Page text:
Second Run DVD continues its output of bringing novel and neglected international cinema to the UK with this release of Cristi Puiu’s first feature onto standard definition disc. It’s spine number 108 in the label’s line. It isn’t region-coded.
The dual-layered disc contains a fine high-definition transfer of the film, approved by the director. It’s in the 1.85:1 aspect ratio, enhanced for widescreen televisions. Without any visible damage on display, the picture looks excellent and shows great detail.
Audio is provided via a two-channel Romanian stereo track with optional English subtitles. Sounds and effects are rendered well and without struggle. Everything comes through clearly. Damage to the audio is a non-issue.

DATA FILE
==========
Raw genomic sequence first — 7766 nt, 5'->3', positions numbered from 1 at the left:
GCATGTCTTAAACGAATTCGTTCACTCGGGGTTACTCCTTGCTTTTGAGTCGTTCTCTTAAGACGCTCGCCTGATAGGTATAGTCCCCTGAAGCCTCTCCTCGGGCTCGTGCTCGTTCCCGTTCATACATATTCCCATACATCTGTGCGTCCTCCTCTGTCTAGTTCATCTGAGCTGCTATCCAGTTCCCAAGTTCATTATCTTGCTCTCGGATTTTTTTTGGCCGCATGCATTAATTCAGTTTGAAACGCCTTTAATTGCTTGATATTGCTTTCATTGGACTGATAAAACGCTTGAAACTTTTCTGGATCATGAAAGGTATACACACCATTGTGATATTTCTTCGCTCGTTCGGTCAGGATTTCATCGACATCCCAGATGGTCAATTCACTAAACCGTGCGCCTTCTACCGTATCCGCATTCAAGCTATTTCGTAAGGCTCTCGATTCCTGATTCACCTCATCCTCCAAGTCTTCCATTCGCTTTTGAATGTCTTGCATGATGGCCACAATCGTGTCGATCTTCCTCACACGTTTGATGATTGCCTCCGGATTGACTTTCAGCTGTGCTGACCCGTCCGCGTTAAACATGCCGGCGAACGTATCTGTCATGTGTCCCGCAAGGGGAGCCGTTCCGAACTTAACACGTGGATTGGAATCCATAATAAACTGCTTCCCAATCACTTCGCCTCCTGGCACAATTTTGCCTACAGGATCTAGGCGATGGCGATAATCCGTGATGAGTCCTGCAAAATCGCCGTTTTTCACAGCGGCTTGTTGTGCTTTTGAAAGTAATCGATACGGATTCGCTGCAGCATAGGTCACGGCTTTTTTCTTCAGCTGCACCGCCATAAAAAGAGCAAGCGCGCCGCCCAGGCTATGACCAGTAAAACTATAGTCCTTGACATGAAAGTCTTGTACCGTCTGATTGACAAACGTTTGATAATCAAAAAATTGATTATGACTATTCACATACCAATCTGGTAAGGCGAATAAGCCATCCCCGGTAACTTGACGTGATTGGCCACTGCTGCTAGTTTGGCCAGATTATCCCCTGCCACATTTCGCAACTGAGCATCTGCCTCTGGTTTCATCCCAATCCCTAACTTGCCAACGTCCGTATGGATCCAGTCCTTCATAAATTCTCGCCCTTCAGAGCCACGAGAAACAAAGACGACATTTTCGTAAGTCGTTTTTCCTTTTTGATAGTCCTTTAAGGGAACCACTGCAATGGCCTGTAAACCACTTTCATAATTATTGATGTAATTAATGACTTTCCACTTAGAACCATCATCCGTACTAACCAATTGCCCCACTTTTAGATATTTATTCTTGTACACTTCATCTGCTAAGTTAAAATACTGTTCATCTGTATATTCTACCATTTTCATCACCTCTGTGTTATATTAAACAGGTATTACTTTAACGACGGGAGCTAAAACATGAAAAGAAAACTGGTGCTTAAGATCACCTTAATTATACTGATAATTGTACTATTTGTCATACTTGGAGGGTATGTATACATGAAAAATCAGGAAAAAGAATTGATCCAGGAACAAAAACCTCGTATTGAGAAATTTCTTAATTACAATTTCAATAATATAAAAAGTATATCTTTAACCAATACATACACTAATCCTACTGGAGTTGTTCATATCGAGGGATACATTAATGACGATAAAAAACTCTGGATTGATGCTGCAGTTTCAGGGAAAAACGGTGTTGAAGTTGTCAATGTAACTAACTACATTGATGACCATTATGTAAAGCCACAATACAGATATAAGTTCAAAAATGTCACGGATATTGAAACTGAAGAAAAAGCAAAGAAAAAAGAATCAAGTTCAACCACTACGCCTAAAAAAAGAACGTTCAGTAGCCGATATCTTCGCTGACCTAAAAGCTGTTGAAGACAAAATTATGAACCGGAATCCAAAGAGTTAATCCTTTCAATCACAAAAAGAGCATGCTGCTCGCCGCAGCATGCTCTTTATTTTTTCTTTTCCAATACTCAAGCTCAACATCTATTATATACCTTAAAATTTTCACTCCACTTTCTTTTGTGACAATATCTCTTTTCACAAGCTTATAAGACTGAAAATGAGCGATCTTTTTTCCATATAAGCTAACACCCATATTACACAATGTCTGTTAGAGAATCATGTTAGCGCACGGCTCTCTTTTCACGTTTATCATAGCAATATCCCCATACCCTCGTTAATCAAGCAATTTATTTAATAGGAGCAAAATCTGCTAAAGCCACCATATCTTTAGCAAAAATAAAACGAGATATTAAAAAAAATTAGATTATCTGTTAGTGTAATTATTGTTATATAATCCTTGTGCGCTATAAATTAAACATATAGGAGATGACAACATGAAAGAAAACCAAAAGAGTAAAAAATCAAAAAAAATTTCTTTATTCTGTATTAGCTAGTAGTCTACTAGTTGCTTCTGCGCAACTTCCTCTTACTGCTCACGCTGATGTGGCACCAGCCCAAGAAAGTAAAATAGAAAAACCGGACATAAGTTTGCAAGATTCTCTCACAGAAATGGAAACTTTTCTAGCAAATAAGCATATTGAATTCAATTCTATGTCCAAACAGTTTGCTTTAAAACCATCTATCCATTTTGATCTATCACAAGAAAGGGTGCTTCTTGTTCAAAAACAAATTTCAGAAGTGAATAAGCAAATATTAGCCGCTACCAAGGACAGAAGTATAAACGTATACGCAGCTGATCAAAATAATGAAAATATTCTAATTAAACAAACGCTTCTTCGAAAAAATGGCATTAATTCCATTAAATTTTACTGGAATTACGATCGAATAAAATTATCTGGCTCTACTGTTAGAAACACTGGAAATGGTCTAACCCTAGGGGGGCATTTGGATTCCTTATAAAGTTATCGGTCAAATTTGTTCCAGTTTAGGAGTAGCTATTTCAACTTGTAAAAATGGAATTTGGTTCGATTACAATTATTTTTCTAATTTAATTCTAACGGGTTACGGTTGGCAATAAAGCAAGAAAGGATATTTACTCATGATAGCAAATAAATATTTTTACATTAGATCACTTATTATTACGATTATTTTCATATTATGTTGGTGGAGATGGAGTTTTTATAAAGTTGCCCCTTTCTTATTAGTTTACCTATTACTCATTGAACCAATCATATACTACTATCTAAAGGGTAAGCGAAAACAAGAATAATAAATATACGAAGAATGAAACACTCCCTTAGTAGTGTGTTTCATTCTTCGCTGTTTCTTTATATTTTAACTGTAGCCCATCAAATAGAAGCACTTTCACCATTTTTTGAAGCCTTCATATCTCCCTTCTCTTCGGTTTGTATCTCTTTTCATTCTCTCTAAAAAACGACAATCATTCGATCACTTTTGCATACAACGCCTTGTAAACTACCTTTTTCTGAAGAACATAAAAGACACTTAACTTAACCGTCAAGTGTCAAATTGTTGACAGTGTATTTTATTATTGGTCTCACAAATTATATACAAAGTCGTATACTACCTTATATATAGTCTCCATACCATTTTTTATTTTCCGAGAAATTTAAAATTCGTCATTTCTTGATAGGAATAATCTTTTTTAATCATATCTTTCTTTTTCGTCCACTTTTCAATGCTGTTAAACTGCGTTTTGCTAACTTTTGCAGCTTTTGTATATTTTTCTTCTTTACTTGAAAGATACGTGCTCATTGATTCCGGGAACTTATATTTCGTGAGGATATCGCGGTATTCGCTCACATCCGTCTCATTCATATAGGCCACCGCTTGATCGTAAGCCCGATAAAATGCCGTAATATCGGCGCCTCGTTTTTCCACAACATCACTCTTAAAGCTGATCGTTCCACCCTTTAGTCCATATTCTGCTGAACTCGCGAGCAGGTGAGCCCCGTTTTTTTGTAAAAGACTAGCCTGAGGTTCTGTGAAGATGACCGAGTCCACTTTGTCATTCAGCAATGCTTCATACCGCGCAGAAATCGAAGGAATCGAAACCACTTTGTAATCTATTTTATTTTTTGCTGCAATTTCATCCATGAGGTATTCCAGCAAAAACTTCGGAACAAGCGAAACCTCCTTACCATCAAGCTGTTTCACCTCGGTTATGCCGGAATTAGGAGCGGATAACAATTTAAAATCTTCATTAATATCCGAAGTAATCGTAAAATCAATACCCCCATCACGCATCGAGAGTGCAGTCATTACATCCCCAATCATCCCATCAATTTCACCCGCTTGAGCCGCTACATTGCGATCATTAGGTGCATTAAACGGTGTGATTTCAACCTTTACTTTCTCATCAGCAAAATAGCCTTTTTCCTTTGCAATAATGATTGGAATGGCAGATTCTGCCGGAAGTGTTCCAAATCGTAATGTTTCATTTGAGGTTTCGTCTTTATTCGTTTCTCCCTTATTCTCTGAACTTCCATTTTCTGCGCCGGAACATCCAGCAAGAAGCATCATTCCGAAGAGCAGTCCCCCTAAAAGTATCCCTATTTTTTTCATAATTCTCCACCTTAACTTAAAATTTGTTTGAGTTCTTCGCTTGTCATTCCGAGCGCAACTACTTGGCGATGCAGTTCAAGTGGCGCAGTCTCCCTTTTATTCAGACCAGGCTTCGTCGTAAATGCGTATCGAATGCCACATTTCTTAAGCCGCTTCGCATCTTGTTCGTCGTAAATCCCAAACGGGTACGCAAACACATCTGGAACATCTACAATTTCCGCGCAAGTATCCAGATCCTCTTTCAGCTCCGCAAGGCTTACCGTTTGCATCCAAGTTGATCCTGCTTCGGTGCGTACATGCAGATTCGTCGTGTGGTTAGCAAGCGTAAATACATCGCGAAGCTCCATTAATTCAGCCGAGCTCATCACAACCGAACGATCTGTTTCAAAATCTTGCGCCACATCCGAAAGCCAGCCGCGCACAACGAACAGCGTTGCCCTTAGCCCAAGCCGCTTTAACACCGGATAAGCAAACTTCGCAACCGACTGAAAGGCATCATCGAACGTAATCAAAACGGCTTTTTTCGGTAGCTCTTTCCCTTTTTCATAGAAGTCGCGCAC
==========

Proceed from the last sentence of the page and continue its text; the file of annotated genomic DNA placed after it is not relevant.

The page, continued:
Extra features are quite generous and begin with a nifty conversation between director Cristi Puiu and Second Run DVD founder Mehelli Modi. Conducted in April of this year, this interview gives the director an opportunity to discuss his approach to cinema as well as a few more specific ideas behind this particular film. Puiu’s short “Coffee and Cigarettes” from 2004 can also be found on the disc.
The signature Second Run booklet included here has an essay on the film by Carmen Gray that also touches on the director’s follow-ups. The 12-page insert additionally features credits and stills alongside the written piece.
It’s the end, but the moment has been prepared for…